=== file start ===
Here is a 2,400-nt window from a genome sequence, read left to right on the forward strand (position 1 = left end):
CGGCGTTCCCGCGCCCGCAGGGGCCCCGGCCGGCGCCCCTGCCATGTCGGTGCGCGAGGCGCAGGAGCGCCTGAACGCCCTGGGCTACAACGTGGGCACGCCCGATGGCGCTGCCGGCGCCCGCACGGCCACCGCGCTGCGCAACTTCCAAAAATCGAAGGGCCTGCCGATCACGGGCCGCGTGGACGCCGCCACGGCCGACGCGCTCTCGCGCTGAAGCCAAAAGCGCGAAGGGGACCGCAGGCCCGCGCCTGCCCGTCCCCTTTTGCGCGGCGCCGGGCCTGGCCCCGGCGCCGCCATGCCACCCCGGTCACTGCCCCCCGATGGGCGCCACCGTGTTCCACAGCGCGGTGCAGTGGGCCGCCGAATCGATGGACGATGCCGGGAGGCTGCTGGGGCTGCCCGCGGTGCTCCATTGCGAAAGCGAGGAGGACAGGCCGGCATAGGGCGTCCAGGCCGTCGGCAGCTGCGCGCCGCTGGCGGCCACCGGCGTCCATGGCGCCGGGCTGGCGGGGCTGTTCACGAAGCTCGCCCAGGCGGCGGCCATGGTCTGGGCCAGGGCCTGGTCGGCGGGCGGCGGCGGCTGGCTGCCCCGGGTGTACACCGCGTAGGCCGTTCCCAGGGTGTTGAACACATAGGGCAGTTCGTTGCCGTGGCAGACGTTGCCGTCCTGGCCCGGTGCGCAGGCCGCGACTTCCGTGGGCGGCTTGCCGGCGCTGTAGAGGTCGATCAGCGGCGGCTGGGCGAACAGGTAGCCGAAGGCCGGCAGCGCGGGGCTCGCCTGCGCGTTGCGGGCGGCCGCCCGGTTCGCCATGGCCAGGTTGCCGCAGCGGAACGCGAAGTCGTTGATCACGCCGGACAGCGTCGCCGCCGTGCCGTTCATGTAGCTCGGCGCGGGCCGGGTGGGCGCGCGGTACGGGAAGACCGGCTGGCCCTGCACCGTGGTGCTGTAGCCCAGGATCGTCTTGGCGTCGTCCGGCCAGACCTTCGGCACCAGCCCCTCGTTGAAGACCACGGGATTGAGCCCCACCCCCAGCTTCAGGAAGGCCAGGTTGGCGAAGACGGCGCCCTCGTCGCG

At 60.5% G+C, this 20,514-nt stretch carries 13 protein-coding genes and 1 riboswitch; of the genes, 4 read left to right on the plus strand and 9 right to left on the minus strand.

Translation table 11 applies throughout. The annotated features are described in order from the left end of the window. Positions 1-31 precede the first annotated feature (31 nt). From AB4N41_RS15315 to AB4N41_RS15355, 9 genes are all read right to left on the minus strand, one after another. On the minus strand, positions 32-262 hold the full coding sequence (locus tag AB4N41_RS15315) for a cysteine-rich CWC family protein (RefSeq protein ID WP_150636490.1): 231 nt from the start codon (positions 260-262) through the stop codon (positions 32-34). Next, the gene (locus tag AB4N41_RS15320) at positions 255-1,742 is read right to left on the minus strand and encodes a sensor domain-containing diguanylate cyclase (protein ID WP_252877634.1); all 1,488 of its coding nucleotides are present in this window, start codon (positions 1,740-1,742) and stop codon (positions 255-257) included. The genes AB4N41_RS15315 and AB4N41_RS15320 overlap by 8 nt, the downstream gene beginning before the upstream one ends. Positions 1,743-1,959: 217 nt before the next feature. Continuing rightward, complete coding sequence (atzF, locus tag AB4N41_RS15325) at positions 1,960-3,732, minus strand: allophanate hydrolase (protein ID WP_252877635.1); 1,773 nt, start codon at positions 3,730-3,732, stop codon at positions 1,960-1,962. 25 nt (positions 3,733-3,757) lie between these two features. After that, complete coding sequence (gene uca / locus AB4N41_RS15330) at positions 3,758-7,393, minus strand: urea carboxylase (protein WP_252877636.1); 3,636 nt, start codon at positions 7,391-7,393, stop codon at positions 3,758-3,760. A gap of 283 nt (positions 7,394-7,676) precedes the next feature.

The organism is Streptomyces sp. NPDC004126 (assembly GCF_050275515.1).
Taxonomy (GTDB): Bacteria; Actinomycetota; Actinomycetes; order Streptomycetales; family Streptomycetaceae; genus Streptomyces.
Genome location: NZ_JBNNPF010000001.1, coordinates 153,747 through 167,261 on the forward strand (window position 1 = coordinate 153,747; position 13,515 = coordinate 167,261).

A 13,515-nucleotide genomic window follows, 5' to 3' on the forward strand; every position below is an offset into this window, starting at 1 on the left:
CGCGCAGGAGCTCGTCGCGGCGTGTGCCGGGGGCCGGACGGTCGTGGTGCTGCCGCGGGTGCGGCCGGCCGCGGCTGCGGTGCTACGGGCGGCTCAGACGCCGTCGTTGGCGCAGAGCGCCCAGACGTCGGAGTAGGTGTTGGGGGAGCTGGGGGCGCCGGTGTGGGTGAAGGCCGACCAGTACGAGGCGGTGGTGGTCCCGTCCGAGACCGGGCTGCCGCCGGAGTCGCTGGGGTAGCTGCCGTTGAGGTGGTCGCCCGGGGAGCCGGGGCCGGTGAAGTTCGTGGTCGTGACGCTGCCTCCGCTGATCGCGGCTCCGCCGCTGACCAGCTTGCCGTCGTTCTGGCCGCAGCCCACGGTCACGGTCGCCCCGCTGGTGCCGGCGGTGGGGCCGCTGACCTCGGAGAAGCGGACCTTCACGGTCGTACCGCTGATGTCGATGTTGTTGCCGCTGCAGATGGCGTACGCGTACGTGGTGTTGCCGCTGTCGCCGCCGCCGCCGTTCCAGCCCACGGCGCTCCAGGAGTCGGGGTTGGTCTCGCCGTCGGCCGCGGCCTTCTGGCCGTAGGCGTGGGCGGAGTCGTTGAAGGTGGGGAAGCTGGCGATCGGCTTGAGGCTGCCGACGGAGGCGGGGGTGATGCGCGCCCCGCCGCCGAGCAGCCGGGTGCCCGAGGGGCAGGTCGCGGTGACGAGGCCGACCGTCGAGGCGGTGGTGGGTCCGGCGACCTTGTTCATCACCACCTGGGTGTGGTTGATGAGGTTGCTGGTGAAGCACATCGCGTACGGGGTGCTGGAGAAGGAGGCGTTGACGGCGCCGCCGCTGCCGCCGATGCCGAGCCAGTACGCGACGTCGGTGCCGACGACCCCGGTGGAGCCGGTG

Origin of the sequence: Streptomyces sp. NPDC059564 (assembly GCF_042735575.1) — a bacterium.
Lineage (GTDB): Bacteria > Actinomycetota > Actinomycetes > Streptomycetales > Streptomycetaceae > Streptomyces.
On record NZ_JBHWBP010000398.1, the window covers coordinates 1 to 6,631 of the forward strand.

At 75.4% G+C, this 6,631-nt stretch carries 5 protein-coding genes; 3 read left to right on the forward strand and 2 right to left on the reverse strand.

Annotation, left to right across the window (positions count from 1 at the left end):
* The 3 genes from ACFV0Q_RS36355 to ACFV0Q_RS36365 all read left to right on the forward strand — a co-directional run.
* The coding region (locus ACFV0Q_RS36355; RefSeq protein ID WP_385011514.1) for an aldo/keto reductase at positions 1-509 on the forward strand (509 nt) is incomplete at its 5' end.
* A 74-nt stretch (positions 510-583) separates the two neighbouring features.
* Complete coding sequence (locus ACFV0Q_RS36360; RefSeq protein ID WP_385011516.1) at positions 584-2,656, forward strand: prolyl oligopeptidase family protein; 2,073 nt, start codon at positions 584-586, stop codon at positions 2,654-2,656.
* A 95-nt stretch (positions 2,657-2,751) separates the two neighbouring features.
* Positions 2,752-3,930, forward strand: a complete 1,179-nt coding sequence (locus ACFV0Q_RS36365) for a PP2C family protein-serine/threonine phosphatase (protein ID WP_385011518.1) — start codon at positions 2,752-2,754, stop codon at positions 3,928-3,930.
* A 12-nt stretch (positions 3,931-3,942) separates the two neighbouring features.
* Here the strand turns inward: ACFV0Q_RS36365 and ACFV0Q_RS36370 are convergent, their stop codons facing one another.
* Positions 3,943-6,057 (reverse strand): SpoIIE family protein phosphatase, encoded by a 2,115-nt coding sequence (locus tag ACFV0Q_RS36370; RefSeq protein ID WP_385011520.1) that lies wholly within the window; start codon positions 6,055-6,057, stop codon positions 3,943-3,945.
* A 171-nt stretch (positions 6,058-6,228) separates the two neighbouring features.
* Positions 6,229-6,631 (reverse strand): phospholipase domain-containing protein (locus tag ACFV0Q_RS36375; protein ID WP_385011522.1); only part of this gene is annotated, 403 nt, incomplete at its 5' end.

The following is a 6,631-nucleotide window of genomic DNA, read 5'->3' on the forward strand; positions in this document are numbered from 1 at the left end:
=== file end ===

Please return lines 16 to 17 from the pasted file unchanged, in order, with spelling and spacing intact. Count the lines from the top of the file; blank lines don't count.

* The coding region (locus ACFV0Q_RS36355; RefSeq protein ID WP_385011514.1) for an aldo/keto reductase at positions 1-509 on the forward strand (509 nt) is incomplete at its 5' end.
* A 74-nt stretch (positions 510-583) separates the two neighbouring features.